Some nights, though, I'll have that moment where a line that I really like occurs to me and I'll rush to my desk to type it up the way I used to when I was getting my MFA and I'd be half-awake in bed at 3 a.m. with the start of a story that I had to get down and I'd write past breakfast time, not even brushing my teeth or getting dressed, until it was all done around mid-afternoon. I can't write that way anymore, though—my body and work schedule just won't allow it. Now, I'll write down that one line and maybe it'll turn into an opening paragraph, but I let myself walk away and go to bed. I think I've learned to trust that it won't vanish forever if I don't set it all down now. I've also learned how to enrich my work and to write fewer drafts by pacing myself, letting things simmer.

5. Do you have any routines that help you get into the flow?

I write primarily in the morning, so it's usually a quick breakfast, turn on some music that is familiar enough to fade but still suits the tone of what I'm working on, and then I sit down with my cup of coffee and read over what I've already got on the page until something sparks. If I'm writing away from home, I get my coffee and, before I start drafting in my notebook, I open a books of poems—right now I'm reading Tarfia Faizullah's Seam and Safiya Sinclair's Cannibal. I've always loved poetry for its focus, urgency, and attention to language. I find starting with poetry really re-centering in terms of craft and the emotional terrain of a story.  

6. What do you eat/drink while you work?

I drink coffee with way too much cream and sugar—really, I'm a total monster and will ruin a beautiful cup of locally roasted, full, fresh coffee with very little remorse. I usually eat before I sit to write, but I might snack on something easy and contained like a bowl of yogurt and granola or those to-go apple sauce packs for children.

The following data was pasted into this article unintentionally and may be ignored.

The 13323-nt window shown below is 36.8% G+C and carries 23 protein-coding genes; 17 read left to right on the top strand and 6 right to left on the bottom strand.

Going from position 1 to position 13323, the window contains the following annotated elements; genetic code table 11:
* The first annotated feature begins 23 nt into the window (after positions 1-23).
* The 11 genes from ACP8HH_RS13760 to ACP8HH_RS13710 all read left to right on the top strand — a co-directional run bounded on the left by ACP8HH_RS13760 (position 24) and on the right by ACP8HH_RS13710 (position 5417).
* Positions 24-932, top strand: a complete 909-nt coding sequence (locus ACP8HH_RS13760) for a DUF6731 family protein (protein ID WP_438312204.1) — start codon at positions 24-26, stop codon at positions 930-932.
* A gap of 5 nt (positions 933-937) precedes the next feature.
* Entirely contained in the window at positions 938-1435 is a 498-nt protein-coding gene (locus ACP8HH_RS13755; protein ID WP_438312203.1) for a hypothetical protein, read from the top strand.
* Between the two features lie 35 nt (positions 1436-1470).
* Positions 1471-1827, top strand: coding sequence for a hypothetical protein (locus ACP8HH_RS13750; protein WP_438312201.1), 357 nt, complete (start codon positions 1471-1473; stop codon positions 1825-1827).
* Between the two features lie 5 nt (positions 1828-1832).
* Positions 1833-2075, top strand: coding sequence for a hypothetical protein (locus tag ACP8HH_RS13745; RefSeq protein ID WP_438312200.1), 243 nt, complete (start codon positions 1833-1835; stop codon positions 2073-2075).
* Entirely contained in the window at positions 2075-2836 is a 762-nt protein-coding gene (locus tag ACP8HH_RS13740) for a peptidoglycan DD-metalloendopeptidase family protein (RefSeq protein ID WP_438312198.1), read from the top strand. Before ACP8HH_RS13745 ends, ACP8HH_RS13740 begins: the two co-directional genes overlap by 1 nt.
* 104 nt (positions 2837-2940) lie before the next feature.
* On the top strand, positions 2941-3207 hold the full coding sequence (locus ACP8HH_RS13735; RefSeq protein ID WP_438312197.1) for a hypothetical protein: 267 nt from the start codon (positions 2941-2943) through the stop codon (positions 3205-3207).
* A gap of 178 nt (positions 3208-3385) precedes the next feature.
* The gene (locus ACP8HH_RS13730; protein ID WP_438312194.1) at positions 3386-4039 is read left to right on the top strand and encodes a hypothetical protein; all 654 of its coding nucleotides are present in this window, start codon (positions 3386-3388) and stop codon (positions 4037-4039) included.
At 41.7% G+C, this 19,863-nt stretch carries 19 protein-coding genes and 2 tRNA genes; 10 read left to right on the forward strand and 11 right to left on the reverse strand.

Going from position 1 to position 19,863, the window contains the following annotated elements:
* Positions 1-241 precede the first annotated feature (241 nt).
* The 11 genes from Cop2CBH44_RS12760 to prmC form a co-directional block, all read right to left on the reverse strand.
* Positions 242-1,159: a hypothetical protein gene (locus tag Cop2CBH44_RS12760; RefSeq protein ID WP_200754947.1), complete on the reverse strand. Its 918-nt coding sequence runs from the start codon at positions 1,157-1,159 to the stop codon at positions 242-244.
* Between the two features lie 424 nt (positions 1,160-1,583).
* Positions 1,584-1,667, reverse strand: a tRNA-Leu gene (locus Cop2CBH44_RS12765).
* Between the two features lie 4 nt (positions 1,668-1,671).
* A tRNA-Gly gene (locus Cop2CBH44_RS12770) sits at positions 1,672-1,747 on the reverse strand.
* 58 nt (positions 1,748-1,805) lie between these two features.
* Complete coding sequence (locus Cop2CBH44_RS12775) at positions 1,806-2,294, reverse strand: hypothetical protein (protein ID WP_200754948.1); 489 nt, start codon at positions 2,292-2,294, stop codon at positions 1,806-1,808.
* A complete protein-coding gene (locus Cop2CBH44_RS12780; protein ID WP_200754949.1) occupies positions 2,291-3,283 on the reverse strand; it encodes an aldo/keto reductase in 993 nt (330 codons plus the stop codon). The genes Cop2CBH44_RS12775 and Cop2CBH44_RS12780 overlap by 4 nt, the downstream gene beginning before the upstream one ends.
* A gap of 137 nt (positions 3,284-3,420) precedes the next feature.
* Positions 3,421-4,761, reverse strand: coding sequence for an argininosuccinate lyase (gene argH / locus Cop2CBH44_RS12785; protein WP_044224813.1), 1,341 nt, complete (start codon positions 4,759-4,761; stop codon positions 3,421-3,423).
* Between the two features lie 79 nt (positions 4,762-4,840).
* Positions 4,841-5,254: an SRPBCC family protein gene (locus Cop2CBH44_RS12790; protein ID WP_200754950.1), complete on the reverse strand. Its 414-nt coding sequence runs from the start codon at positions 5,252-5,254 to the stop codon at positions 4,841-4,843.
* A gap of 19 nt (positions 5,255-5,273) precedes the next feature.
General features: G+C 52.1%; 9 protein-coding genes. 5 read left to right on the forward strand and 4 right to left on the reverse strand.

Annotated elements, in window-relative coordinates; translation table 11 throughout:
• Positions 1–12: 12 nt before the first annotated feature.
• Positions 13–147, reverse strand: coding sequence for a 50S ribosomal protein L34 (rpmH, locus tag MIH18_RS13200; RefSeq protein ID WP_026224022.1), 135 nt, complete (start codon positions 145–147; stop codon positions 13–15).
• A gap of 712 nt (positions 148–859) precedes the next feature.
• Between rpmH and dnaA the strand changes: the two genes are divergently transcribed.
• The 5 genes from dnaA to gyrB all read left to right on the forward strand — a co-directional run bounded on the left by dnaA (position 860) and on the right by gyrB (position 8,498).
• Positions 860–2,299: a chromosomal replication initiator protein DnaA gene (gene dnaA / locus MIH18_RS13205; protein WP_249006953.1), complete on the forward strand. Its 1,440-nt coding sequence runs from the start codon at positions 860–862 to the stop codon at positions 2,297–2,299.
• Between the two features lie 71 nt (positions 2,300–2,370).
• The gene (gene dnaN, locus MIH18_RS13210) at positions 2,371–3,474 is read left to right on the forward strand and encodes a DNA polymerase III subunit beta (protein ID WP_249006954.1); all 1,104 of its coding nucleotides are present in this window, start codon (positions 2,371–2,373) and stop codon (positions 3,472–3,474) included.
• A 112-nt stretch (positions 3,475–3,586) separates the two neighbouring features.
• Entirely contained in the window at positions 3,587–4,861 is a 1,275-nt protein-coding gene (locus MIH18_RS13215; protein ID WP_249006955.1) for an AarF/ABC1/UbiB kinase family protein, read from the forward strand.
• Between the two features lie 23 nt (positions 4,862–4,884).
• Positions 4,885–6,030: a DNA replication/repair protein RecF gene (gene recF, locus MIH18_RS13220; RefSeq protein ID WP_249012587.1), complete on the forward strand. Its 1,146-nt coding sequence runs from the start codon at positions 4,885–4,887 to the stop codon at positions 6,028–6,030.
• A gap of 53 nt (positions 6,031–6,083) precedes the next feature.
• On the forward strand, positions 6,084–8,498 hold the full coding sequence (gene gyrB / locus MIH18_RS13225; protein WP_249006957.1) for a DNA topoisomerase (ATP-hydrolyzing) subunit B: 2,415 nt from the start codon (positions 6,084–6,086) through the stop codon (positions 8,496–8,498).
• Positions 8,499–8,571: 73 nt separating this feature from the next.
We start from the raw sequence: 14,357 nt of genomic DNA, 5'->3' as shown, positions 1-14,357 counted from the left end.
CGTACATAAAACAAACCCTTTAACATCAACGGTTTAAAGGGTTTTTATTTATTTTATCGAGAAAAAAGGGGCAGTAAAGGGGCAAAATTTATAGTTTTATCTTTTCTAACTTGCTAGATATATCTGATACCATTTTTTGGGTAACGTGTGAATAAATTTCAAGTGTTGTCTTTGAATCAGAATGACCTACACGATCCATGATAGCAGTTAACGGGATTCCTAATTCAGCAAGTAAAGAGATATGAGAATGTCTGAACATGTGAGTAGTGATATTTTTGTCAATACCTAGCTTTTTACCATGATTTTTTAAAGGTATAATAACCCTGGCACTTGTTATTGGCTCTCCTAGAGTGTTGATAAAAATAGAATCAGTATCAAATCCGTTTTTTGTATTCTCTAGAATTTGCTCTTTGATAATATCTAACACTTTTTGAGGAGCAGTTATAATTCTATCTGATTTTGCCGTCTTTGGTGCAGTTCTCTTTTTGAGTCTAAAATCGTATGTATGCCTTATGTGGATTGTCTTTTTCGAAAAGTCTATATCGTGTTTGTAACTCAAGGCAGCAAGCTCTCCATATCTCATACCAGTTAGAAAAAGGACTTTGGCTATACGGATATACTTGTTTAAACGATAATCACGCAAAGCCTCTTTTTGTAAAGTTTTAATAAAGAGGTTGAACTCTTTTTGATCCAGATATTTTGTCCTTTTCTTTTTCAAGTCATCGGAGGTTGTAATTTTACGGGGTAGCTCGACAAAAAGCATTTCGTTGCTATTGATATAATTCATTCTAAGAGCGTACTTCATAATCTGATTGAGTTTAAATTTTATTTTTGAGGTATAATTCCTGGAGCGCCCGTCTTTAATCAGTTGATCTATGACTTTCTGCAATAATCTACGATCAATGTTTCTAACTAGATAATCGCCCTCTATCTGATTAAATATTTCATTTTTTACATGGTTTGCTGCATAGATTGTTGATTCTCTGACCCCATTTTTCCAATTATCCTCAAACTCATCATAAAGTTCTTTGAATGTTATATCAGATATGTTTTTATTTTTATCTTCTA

7. Do you have any superstitions about your work?

I might not have any superstitions, but in a small jar that I keep in my bedroom next to hand-drawn portraits of Jane Austen and Wonder Woman, I've gathered every fortune from every fortune cookie I've eaten in the last five years, all the four leaf clovers my friend and mentor Belle Boggs has given me, and thick pieces of metallic confetti from the Beyoncé concert I just went to. They're items that feel very auspicious to me. I like having them in the same space.  

8. Share a recent line/sentence written in this space.

"At night, when Kate was sleeping, I stretched out on the ground and touched every part of my body, reclaiming its terrain – brushing the fine hairs on my arms and legs, memorizing the ridges in my bones, reciting the names of the veins and arteries that carried my blood through me, feeling for the organs hiding beneath my skin, and dreaming of what it would be like to eat the flesh of my own hot heart."

Tayler Heuston, a California-native, holds an MFA from North Carolina State University. Her work has appeared in At Length, Carve, NANO Fiction, and Two Serious Ladies. Her story Hostages—winner of the 2015 Kore Press Short Fiction Award judged by Roxane Gay—is forthcoming through Kore Press this November.